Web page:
lit in the same places

She needed a bath. The day had settled into the creases of her skin, nestling itself amongst her freckles and writing itself across the lines of her forehead. She’d run a bath and pour a whiskey, and she didn’t know which was needed more; one to cleanse her of that place, the other to stop her trembling.

He’d better be up. Probably tuning his guitar at the kitchen table, stopping to roll a cigarette or peer into his coffee grounds to try and predict her mood. He’d told her once that her key turning in the lock and her first foot step could tell him how her shift had gone, so she steadied her hand and made both gentle and slow. He was a tender boy, after all. He wasn’t lit in the same places she was.

The cat looked up from the bookcase, one side of his dusky face squashed from sleep, and blinked at her with loving eyes. Home already? She tugged at his tail as she brushed by, the tip quivering in greeting. Yeah Baba Yaga….go back to sleep. She could already feel the warm water lapping at her belly, the fire down her throat as she took the whiskey in, and by the time Brigit reached the kitchen her shoulders had fallen, and she was almost back in place.

She didn’t even realise it had happened.

He hadn’t been up long. He tried to pretend otherwise, tugging at his T-shirt as though it’d been chafing him for hours, but he was still wearing his bed hair. And she was so good at reading men now.

‘Was it ok, kitten?’ He smiled at her hopefully, a rollie paper dangling from his fingertip.

‘It was….until the last client, anyway.’

His eyes narrowed as his voice dipped. ‘What happened?’

She smiled at him, at his dark whiskers and coffee breath, and walked behind him. She slid one hand inside his T-shirt and down his chest, the other through his unruly dark hair. He leant his head back against her belly with a sigh, knowing that was her answer. He knew not to push, though whether for her wellbeing or his he’d prefer not to say. The answers she brought home took him places he didn’t know he had in him, places where the light spilled only in corners and the darkness took hold.

‘Do you want a coffee? I can brew one on the stove if you like, or a peppermint tea?’

She curled her fingers around his locks and pulled, twice. She thought she was being gentle, but he flinched, and she noticed a quick smile flit across her mouth before she could stop it. Her hand on his chest tried to compensate, and drew slow circles through his sparse chest hair. It always surprised her how little he had; so easy to forget how young he was. He smelled like fresh grass and her honey soap, and she wanted to slide her mouth along his skin.

‘No coffee, I’m going straight for the whiskey. Been a long day. You want one?’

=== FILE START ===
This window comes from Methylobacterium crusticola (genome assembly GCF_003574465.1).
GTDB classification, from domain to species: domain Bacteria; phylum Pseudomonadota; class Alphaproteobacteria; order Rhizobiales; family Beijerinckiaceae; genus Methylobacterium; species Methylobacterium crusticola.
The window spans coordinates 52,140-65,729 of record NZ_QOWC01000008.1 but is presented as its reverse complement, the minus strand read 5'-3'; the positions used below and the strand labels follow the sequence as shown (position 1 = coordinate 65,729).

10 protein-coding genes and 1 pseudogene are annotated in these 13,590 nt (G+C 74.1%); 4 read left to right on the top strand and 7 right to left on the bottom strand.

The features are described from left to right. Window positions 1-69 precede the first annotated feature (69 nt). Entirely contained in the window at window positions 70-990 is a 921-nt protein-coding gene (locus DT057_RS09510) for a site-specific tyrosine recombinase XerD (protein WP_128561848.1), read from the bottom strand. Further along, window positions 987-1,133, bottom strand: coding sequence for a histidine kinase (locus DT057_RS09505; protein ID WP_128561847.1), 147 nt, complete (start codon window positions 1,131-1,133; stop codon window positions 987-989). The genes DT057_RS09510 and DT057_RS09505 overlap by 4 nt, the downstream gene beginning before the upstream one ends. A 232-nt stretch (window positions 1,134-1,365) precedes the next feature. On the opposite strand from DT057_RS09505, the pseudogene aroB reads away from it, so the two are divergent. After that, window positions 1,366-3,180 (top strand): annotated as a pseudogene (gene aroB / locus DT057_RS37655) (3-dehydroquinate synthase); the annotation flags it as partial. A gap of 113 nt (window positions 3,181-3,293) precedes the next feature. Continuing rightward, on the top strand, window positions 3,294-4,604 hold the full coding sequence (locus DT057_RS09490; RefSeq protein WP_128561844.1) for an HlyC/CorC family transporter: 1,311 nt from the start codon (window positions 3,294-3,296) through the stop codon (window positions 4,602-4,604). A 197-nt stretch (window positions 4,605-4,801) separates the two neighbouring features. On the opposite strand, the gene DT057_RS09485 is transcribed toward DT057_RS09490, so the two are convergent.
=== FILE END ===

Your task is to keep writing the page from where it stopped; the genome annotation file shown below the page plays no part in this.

She pulled the bottle from the shelf over his head and poured the gold into the heavy spirit glass, the one he’d stolen the night of his gig at Bar Nancy. She hadn’t made it there, had been wary of the numbers swelling and the elbows pushing her so far from comfort, but she’d listened to his stories as he showered afterward and dried him slowly with admiring fingers. She didn’t tell him that she’d stood at the front door with her keys in her hand and Valium in her pocket, willing herself to walk down the hill and into the bar. The first footstep outside is equally telling, and she hadn’t been able to step over the threshold.

‘Bit early for whiskey, hey? Sure you don’t just want a coffee?’

She paused with the glass at her lips, and stared her dark eyes his way. Our girl knows how to gaze at a man until his words wither on his tongue and his hands clench tightly on his lap; a look that says everything a woman like her needs to say. She does it well, but she does it sparingly, at least with him. He’s a tender boy, after all.

‘I’m going to drink this in the bath, and wash them off me – no coffee.’

Brigit left a trail of clothes from the kitchen into the mint green bathroom, tying her long hair in a knot at the top of her head and removing her contact lenses with practised strokes. The boy came quietly alongside her as she slipped into the water, holding his lighter up to the beeswax candles lining the windowsill. He slid the whiskey bottle down next to the tub and returned with the CD player, and when she heard Mahalia Jackson float out, her head fell back slowly and rested on the bathtub rim. The achingly beautiful voice curled languidly around the tiny room, the candle flames dancing as her boy watched his woman breathe. When he lifted her head and gently slid the softest towel under it, she didn’t even open her eyes.

Half an hour, she thought. In half an hour she’d be back entirely in her skin, where a man’s gaze on her held no danger and her teeth weren’t grit together so tightly her head hurt. Only then would she be able to slide between the cotton with him, to rest her head on his belly and open her mouth without barbed wire coiling out. Half an hour; as soon as she’d washed away the one with the bitten fingernails that had caught her skin, and the one with cold eyes that never smiled, not even when he told her how much he’d enjoyed her hands. Half an hour, she thought.

Maybe the boy could read to her as she washed herself clean, a story of pure snow underfoot and plump birds with scarlet bellies circling into the winter sun; a story where maidens had wise eyes and wolves never hid in the shadows, no matter how hard you looked.

lit in the same places


Melbourne, Australia

  • Artist
  • Artwork Comments 28

Artist's Description

I’m getting attached to this Brigit of mine….who knew she had a soft side?

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